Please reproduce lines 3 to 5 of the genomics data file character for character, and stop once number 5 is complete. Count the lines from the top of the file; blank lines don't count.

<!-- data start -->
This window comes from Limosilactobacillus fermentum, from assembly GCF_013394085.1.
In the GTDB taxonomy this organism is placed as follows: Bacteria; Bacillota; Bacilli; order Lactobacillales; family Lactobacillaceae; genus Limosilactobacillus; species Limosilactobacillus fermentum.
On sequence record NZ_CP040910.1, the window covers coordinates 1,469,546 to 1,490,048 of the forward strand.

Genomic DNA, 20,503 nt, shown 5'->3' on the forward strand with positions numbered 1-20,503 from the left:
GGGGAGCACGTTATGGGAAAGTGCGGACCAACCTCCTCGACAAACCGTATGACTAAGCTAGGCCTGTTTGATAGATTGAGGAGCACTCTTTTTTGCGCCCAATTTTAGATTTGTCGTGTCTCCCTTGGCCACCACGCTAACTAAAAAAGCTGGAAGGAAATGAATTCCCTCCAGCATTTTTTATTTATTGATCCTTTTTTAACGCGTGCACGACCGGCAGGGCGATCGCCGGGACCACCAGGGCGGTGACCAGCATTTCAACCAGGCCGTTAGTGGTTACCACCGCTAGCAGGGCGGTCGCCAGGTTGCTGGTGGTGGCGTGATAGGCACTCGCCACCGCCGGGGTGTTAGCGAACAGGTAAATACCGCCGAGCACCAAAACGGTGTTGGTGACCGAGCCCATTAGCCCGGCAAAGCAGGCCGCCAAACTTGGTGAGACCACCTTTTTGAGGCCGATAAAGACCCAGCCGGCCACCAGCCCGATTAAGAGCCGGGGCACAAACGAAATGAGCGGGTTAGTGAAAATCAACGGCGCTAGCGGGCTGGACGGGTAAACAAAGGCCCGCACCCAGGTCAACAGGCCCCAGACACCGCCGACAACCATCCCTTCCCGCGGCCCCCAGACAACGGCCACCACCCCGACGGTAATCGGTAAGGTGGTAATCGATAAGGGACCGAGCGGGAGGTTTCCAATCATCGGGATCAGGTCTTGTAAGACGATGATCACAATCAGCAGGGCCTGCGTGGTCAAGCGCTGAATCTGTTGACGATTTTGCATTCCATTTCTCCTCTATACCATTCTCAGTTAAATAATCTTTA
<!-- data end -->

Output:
On sequence record NZ_CP040910.1, the window covers coordinates 1,469,546 to 1,490,048 of the forward strand.

Genomic DNA, 20,503 nt, shown 5'->3' on the forward strand with positions numbered 1-20,503 from the left:
GGGGAGCACGTTATGGGAAAGTGCGGACCAACCTCCTCGACAAACCGTATGACTAAGCTAGGCCTGTTTGATAGATTGAGGAGCACTCTTTTTTGCGCCCAATTTTAGATTTGTCGTGTCTCCCTTGGCCACCACGCTAACTAAAAAAGCTGGAAGGAAATGAATTCCCTCCAGCATTTTTTATTTATTGATCCTTTTTTAACGCGTGCACGACCGGCAGGGCGATCGCCGGGACCACCAGGGCGGTGACCAGCATTTCAACCAGGCCGTTAGTGGTTACCACCGCTAGCAGGGCGGTCGCCAGGTTGCTGGTGGTGGCGTGATAGGCACTCGCCACCGCCGGGGTGTTAGCGAACAGGTAAATACCGCCGAGCACCAAAACGGTGTTGGTGACCGAGCCCATTAGCCCGGCAAAGCAGGCCGCCAAACTTGGTGAGACCACCTTTTTGAGGCCGATAAAGACCCAGCCGGCCACCAGCCCGATTAAGAGCCGGGGCACAAACGAAATGAGCGGGTTAGTGAAAATCAACGGCGCTAGCGGGCTGGACGGGTAAACAAAGGCCCGCACCCAGGTCAACAGGCCCCAGACACCGCCGACAACCATCCCTTCCCGCGGCCCCCAGACAACGGCCACCACCCCGACGGTAATCGGTAAGGTGGTAATCGATAAGGGACCGAGCGGGAGGTTTCCAATCATCGGGATCAGGTCTTGTAAGACGATGATCACAATCAGCAGGGCCTGCGTGGTCAAGCGCTGAATCTGTTGACGATTTTGCATTCCATTTCTCCTCTATACCATTCTCAGTTAAATAATCTTTA